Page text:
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The numbers are in … and they’re hot (2012 US Climate conditions)

January 8th, 2013 · 3 Comments

The U.S. Climate Extremes Index was just released.  While it should surprise no one who lived through it and/or is somehow connected to reality, here is the NOAA (summaryfull report) headline/conclusion:

2012 was warmest and second most extreme year on record for the contiguous U.S.

2012 was a historic year for extreme weather that included drought, wildfires, hurricanes and storms; however, tornado activity was below average


Thus, 2012 marked

  • the warmest year on record for the contiguous United States
    • a record warm spring,
      • The season’s temperature was 5.2°F above average, making it easily the warmest spring on record, surpassing the previous record by 2.0°F.
    • second warmest summer,
      • The national-scale heat peaked in July with an average temperature of 76.9°F,
        • 3.6°F above average, making it
        • the hottest month ever observed for the contiguous United States.
      • The eighth warmest June, record hottest July, and a warmer-than-average August resulted in a summer average temperature of 73.8°F, the second hottest summer on record by only hundredths of a degree.
      • An estimated 99.1 million people experienced 10 or more days of summer temperatures greater than 100°F, nearly one-third of the nation’s population.
    • fourth warmest winter and a
    • warmer-than-average autumn.
  • The average temperature for 2012 was 55.3°F
    • 3.2°F above the 20th century average, and
    • 1.0°F above 1998, the previous warmest year.
  • Every state in the contiguous U.S. had an above-average annual temperature for 2012.
    • Nineteen states had a record warm year, and
    • An additional 26 states had one of their 10 warmest.
  • The  15th driest year on record for the nation
    • At its peak in July, the drought of 2012 engulfed 61 percent of the nation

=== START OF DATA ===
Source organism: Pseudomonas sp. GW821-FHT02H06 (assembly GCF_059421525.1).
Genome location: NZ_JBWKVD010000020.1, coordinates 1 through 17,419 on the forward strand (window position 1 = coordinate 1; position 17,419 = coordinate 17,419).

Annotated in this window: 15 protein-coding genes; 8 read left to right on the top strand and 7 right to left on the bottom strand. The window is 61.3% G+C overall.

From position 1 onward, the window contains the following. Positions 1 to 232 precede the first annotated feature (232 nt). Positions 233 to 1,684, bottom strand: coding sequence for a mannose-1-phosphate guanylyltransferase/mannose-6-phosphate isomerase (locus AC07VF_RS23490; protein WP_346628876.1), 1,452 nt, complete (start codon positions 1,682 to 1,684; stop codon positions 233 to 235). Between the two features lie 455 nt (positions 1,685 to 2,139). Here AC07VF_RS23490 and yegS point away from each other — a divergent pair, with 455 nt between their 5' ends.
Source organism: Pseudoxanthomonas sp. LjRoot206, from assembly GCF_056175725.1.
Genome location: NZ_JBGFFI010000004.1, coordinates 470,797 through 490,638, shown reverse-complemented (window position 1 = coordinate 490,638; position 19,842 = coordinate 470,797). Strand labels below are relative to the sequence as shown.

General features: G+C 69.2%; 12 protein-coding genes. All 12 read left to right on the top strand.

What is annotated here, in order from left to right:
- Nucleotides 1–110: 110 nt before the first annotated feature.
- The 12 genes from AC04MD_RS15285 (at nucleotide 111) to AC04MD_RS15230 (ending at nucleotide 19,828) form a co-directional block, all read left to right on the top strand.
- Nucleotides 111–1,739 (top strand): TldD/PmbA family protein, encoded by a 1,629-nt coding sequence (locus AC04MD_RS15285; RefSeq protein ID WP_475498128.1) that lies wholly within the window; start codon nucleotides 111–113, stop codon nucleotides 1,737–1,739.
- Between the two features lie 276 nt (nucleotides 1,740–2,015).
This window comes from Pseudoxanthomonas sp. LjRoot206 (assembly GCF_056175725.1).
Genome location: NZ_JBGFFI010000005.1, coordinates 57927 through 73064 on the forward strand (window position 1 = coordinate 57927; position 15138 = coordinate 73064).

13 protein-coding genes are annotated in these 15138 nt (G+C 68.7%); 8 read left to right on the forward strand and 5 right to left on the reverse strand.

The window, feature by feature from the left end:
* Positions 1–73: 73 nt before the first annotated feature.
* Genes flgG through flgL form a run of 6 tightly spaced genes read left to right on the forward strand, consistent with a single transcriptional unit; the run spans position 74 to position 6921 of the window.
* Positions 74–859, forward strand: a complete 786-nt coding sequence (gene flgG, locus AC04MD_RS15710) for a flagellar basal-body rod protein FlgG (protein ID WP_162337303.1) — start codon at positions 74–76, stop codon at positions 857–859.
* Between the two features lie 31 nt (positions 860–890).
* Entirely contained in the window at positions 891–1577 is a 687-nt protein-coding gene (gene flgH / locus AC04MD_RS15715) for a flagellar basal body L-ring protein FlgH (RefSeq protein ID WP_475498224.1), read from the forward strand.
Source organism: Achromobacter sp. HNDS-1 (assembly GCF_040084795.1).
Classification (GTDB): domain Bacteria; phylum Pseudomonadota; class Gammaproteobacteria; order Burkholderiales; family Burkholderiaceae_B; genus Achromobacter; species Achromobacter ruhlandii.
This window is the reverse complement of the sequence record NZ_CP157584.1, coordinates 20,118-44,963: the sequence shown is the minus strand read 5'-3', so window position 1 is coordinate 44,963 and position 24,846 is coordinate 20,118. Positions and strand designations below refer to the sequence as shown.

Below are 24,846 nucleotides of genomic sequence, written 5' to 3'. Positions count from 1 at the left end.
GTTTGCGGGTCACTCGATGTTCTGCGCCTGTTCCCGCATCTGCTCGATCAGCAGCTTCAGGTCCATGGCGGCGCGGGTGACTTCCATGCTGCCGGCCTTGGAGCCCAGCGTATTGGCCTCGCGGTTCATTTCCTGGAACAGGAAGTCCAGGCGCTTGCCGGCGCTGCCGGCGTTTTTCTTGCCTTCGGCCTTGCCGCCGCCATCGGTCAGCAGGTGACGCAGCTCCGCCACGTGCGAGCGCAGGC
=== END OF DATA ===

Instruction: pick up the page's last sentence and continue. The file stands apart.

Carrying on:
• The dry conditions proved ideal for wildfires in the West,
      • charring 9.2 million acres—the third highest on record.
    • The nationally-averaged precipitation total of 26.57 inches was 2.57 inches below average and the 15th driest year on record for the lower 48.
      • This was also the driest year for the nation since 1988 when 25.25 inches of precipitation was observed.
    • The driest conditions during 2012 occurred across the central United States.
      • Two states, Nebraska and Wyoming, had their driest years on record.
      • Eight additional states had annual precipitation totals ranking among the bottom ten.
  • The U.S. Climate Extremes Index indicated that 2012 was the second most extreme year on record for the nation.
    • The index was nearly twice the average value and second only to 1998.
    • 2012 saw 11 disasters that have reached the $1 billion threshold in losses, to include Sandy, Isaac, and tornado outbreaks experienced in the Great Plains, Texas and Southeast/Ohio Valley.

And, with this in mind, our political system and “The Village” is dominated by Climate Silence and a conspiracy to focus on the Fiscal Cliff molehill rather than deal with the Climate Cliff fissure.

It is past time for action.

Related: MMfA: STUDY: Warmest Year On Record Received Cool Climate Coverage E.g., “The Village”’s climate silence in data.

Tags: climate change

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